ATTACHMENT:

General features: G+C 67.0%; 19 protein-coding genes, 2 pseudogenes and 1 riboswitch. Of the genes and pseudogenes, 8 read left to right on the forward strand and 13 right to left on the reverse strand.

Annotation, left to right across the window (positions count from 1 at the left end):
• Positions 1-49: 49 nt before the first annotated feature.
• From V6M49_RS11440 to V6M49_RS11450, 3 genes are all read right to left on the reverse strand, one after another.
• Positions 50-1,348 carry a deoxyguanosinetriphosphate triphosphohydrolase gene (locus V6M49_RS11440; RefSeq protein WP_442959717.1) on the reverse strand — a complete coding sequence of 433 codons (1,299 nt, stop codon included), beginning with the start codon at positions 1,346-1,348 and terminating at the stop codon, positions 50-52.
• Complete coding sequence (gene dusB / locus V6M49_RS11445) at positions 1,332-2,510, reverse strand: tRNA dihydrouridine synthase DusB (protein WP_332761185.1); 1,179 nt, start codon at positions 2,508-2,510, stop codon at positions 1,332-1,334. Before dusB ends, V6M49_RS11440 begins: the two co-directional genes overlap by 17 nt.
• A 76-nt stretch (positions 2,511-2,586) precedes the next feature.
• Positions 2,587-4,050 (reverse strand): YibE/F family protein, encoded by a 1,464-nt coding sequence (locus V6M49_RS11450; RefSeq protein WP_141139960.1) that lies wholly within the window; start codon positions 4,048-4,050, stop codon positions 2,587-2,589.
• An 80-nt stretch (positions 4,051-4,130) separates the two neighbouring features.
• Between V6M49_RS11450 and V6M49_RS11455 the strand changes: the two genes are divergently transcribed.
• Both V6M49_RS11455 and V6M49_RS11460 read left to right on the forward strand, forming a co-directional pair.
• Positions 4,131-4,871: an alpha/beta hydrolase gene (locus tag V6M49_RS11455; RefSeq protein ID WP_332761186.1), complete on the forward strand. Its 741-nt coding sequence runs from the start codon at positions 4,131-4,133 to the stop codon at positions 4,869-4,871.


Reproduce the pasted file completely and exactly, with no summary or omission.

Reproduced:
General features: G+C 67.0%; 19 protein-coding genes, 2 pseudogenes and 1 riboswitch. Of the genes and pseudogenes, 8 read left to right on the forward strand and 13 right to left on the reverse strand.

Annotation, left to right across the window (positions count from 1 at the left end):
• Positions 1-49: 49 nt before the first annotated feature.
• From V6M49_RS11440 to V6M49_RS11450, 3 genes are all read right to left on the reverse strand, one after another.
• Positions 50-1,348 carry a deoxyguanosinetriphosphate triphosphohydrolase gene (locus V6M49_RS11440; RefSeq protein WP_442959717.1) on the reverse strand — a complete coding sequence of 433 codons (1,299 nt, stop codon included), beginning with the start codon at positions 1,346-1,348 and terminating at the stop codon, positions 50-52.
• Complete coding sequence (gene dusB / locus V6M49_RS11445) at positions 1,332-2,510, reverse strand: tRNA dihydrouridine synthase DusB (protein WP_332761185.1); 1,179 nt, start codon at positions 2,508-2,510, stop codon at positions 1,332-1,334. Before dusB ends, V6M49_RS11440 begins: the two co-directional genes overlap by 17 nt.
• A 76-nt stretch (positions 2,511-2,586) precedes the next feature.
• Positions 2,587-4,050 (reverse strand): YibE/F family protein, encoded by a 1,464-nt coding sequence (locus V6M49_RS11450; RefSeq protein WP_141139960.1) that lies wholly within the window; start codon positions 4,048-4,050, stop codon positions 2,587-2,589.
• An 80-nt stretch (positions 4,051-4,130) separates the two neighbouring features.
• Between V6M49_RS11450 and V6M49_RS11455 the strand changes: the two genes are divergently transcribed.
• Both V6M49_RS11455 and V6M49_RS11460 read left to right on the forward strand, forming a co-directional pair.
• Positions 4,131-4,871: an alpha/beta hydrolase gene (locus tag V6M49_RS11455; RefSeq protein ID WP_332761186.1), complete on the forward strand. Its 741-nt coding sequence runs from the start codon at positions 4,131-4,133 to the stop codon at positions 4,869-4,871.